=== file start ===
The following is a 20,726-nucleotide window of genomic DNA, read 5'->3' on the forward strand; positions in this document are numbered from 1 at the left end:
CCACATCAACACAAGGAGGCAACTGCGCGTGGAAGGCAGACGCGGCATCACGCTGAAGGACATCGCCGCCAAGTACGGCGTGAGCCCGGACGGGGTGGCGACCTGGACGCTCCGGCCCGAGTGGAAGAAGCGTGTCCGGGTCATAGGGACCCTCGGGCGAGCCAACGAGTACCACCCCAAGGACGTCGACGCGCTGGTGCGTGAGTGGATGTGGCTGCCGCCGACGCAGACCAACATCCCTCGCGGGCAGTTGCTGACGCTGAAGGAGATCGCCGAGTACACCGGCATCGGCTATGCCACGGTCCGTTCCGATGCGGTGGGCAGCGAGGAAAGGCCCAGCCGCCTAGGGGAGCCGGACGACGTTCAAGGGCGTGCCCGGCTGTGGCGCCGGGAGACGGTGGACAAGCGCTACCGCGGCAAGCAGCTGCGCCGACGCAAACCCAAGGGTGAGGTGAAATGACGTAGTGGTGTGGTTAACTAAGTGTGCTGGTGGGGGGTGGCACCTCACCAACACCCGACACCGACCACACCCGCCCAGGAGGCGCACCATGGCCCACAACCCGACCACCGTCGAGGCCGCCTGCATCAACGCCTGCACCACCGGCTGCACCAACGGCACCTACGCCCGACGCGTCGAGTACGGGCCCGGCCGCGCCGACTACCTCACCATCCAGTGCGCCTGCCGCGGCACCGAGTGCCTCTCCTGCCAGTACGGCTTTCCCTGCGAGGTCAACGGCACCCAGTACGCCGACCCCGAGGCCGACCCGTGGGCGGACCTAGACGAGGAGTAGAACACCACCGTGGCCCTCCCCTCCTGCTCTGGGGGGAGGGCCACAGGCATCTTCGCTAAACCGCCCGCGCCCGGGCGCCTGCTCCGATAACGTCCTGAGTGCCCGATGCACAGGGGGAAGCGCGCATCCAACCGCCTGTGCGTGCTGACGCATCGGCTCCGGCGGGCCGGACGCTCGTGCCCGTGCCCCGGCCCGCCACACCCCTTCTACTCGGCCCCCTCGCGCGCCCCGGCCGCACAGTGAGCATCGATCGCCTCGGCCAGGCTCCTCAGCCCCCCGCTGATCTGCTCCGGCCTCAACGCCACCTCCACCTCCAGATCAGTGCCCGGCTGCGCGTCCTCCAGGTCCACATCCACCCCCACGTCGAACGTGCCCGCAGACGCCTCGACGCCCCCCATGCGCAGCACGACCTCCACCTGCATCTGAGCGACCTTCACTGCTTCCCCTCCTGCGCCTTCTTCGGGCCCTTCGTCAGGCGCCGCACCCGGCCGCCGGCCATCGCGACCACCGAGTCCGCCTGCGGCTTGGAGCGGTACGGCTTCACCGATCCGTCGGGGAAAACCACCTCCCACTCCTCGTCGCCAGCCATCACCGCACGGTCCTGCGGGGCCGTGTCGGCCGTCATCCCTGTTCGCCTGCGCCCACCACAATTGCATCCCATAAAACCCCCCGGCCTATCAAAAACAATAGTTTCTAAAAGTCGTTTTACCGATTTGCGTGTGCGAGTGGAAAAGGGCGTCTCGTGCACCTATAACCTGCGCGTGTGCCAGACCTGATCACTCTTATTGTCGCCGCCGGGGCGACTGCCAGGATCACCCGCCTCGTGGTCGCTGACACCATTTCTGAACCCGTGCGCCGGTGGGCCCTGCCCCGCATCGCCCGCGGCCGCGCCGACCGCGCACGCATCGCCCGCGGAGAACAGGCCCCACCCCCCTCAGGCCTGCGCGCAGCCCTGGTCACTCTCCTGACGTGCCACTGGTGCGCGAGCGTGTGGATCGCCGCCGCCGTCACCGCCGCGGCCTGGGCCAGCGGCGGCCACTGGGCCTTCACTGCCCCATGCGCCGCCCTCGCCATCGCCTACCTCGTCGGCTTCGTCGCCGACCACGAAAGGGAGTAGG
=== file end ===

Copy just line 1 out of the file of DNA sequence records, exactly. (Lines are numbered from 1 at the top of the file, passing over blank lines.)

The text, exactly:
The following is a 20,726-nucleotide window of genomic DNA, read 5'->3' on the forward strand; positions in this document are numbered from 1 at the left end: